The lesser trochanter has been crushed slightly anteroposteriorly, but is not substantially deformed. It is tall, extending further proximally than the greater trochanter as in many coelurosaurs [87], but unlike more basal theropods including the megaraptoran Australovenator [45]. The lesser trochanter is separated from the greater trochanter by a cleft for at least half its proximodistal length (Fig. 19C), as in most non-paravian coelurosaurs (fusion of the trochanters for most of their length occurs in paravians and some alvarezsaurids [87], [90] and oviraptorosaurs). The accessory trochanter is a transversely thickened region occupying the distal half of the otherwise narrow anteromedial surface of the lesser trochanter. In profile, it forms a low, rounded, proximodistally elongate projection. The morphology of the accessory trochanter and the relatively anteroposteriorly narrow lesser trochanter of NMV P186303 are similar to those of derived tyrannosauroids such as Xiongguanlong [161] and tyrannosaurids (e.g., [79], [94]). They are unlike the anteroposteriorly broad, ‘aliform’ lesser trochanter and prominent, triangular accessory trochanter of allosauroids (e.g., [45], [88], [99]), ornithomimosaurs (e.g., [122], [134]), basal tyrannosauroids such as Guanlong ([130], [151]:character 287), and other basal coelurosaurs such as Tanycolagreus [123]. The fourth trochanter of NMV P186303 is a semioval crest that extends posteriorly from the posteromedial surface of the femoral shaft between 75 and 130 mm from the proximal surface of the head. It is not reduced to a low ridge, and is thus unlike the fourth trochanter of maniraptorans and some ornithomimosaurs ([122], [134], [87]:character 201). The medial surface of the fourth trochanter is rugose.

The distal condyles are crushed anteroposteriorly. As in other theropods, the medial condyle extends further posteriorly than the lateral condyle. However, the crista tibiofibularis, a large tuberosity on the posterior surface of the lateral condyle, extends further posteriorly than the medial condyle. The crista is divided from the posterior portion of the medial condyle by a broad flexor groove. The femoral condyles are separated distally by a broad trough, extending the full anteroposterior length of the distal surface of the femur, an avetheropodan synapomorphy ([21]:character 233). The anterior surface of the distal femur is approximately flat, bearing only a weak extensor groove. Within Tetanurae, the absence of a deep extensor groove is a coelurosaurian synapomorphy ([100]:character 193; the groove is also absent in non-tetanuran theropods and the megalosauroid Dubreuillosaurus [174]). This is reversed in derived tyrannosauroids, including tyrannosaurids, in which a deep extensor groove is present (e.g., [79], [151], [161], [175]). The sharp, but low, medial distal crest extends medially from the anteromedial surface of the distal femur. It is approximately 70 mm long proximodistally. Adjacent to the medial distal crest, the medial part of the anterior surface is occupied by a shallow concave region scored by weak longitudinal striations.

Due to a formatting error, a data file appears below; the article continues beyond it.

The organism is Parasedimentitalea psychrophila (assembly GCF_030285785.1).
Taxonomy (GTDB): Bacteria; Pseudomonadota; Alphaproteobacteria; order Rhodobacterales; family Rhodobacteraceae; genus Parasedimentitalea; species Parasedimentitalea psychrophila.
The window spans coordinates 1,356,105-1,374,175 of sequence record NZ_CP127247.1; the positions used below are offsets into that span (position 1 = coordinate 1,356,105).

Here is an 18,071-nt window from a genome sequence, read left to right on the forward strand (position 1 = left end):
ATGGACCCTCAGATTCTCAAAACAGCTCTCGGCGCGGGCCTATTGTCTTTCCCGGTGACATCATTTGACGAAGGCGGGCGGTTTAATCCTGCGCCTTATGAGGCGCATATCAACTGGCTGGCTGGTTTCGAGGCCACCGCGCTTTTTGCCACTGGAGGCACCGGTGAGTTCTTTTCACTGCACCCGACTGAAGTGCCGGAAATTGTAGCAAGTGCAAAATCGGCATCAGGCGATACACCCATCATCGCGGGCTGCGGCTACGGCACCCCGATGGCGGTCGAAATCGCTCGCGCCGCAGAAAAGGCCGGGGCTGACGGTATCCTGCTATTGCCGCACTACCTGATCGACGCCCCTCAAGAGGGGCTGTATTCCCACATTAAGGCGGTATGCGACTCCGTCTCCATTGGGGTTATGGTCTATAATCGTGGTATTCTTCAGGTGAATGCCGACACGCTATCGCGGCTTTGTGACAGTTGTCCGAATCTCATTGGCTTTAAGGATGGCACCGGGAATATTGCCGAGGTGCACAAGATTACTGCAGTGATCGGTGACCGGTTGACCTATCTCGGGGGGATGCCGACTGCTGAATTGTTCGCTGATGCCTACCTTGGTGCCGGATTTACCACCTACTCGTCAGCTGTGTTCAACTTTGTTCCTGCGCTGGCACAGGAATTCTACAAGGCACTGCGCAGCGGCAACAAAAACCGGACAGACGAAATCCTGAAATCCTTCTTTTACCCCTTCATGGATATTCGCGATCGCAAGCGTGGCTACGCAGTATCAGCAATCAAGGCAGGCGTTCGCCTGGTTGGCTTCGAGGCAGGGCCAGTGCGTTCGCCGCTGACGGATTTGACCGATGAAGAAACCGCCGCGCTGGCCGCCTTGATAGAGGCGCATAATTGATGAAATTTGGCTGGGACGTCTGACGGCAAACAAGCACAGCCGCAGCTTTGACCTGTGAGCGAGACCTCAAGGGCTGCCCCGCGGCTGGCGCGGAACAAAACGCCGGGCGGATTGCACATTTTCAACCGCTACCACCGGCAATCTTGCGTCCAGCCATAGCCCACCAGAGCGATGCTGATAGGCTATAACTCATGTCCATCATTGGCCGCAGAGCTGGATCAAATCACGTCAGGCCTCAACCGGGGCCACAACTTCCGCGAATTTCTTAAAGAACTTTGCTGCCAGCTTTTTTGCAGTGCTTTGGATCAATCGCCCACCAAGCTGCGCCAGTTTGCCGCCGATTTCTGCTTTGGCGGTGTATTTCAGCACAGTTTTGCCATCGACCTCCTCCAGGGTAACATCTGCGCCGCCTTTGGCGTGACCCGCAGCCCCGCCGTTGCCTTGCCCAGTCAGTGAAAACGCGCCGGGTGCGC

T. hermani can be referred to Avetheropoda based on the morphology of the proximal surface, lacking an oblique ‘articular groove’ ([100]:character 188), and that of the distal surface, lacking a central depression, but possessing a pronounced anteroposterior trough separating the condyles ([158], [21]:character 233). Within Avetheropoda, it can be confidently referred to Coelurosauria based on the presence of a lesser trochanter that extends proximal to the greater trochanter, and the absence of a deep extensor groove [87], [100]. It further differs from allosauroids, including megaraptorans (e.g., [45], [88]) because the medial distal crest and associated muscle scar are both relatively weak, and the tibiofibular crest projects further posteriorly than the medial condyle.

Agnolin et al. [15] referred T. hermani to ‘Dromaeosauridae? indet. cf. Unenlagiinae’ based on the absence of the fourth trochanter and appression of the lesser and greater trochanters. In fact however, the fourth trochanter is prominent compared to those of dromaeosaurids, and the lesser and greater trochanters are well-separated (Fig. 19; although they may have been slightly crushed together). Furthermore, T. hermani lacks the anteriorly bowed, proximomedially curving femoral shaft, and ventromedially inclined femoral head of many dromaeosaurids (contra [15]) (e.g., Deinonychus [176]; Velociraptor [106]). Even in unenlagiines and basal dromaeosaurids, such as Buitreraptor, Microraptor and Rahonavis, which have a straight femur in anterior view ([25], [109], [114]:fig. 27), the femoral head is inclined ventromedially, unlike in T. hermani. T. hermani also lacks fusion between the lesser and greater trochanters (a paravian synapomorphy, that is also present in some alvarezsaurids [87], [90] and oviraptorosaurs (J. N. Choiniere, pers. comm. January 2012)) and lacks an anteroposteriorly thick greater trochanter (a maniraptoran synapomorphy [87]). These observations preclude referral to Dromaeosauridae or any other maniraptoran clade. Thus, T. hermani can confidently be identified as a non-maniraptoran coelurosaur.